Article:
By Rachel Bloom-Pojar
Fall 2019 marks the official launch of our program in Public Rhetorics and Community Engagement at UWM. My colleagues and I are also excited to welcome two new faculty members to our program: Dr. Derek Handley and Dr. Maria Novotny. To help everyone get to know them better, I asked Derek and Maria a series of questions about their experience and vision for the new program. In this post, we’ll learn a bit about Derek and Maria’s background with research and part 2 will focus on their teaching and goals for the future of the program.
What is your experience with community-engaged research?
Maria: I draw on my work with the ART of Infertility to inform my community-engaged scholarship. As a resource organization, I host multimodal art workshops for reproductive loss patients to depict their experiences with grief and the reproductive healthcare industry. Once patient pieces are created, I invite patient-participants to narrate their infertility experiences through their artwork. Today, the organization has over 200 pieces of narrative art, of which, I incorporate into art exhibitions around the U.S. I understand these exhibits as evidence of how art rhetorically translates technical, scientific, and medical experiences into accessible experiences for non-experts to grasp and ignite community-engaged action. My purpose is to act as an ally to remove the embedded cultural stigma of receiving an infertility diagnosis and create resources that educate healthcare providers, and the public at-large, on the sociocultural challenges faced by the reproductive loss community.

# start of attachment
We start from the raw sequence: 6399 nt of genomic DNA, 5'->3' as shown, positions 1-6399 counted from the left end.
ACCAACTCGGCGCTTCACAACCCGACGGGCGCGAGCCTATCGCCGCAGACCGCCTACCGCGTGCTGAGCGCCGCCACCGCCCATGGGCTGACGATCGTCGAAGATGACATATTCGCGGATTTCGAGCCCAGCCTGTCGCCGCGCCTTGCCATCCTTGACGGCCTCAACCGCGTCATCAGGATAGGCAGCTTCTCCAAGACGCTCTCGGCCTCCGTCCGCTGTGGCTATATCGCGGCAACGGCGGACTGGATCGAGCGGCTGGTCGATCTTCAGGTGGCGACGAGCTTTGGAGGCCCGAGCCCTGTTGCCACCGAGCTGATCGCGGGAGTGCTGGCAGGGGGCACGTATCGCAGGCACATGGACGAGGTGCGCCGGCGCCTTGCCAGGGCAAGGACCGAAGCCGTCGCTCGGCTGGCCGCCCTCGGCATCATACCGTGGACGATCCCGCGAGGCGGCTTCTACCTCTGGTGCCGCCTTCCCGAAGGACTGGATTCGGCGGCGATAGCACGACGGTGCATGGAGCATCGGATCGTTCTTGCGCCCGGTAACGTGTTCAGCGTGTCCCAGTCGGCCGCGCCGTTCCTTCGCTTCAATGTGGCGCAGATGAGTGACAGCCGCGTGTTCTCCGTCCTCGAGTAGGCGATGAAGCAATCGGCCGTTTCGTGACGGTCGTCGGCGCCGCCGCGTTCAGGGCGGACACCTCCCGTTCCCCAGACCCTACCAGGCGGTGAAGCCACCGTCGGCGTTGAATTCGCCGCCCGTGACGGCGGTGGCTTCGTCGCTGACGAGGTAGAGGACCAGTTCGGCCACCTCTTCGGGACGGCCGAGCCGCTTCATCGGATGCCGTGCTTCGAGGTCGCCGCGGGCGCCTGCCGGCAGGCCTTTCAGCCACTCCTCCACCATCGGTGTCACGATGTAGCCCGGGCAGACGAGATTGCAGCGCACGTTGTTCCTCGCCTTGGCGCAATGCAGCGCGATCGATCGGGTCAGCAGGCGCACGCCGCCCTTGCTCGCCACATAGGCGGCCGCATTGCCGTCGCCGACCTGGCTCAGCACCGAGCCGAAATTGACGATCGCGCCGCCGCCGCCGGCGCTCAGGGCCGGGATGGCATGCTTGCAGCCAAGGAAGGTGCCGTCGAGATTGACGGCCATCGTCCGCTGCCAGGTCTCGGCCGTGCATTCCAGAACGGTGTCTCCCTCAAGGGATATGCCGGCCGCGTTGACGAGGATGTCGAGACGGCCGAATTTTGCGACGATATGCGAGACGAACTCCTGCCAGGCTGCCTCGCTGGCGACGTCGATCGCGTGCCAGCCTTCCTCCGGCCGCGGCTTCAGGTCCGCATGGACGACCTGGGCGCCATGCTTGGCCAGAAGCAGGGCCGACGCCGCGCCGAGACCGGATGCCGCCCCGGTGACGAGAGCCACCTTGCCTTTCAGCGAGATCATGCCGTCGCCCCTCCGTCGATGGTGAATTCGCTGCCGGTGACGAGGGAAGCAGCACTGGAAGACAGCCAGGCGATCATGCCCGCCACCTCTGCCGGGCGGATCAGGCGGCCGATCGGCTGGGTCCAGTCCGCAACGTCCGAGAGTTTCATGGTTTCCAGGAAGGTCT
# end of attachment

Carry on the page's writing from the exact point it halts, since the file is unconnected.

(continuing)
Derek: My research focuses on African American community rhetorical histories which means I have to do research in the archives and in the local neighborhoods. I conduct interviews with community members, walk the locations where historical events took place, and attend community events. I also like to take students on walking tours of these historic neighborhoods.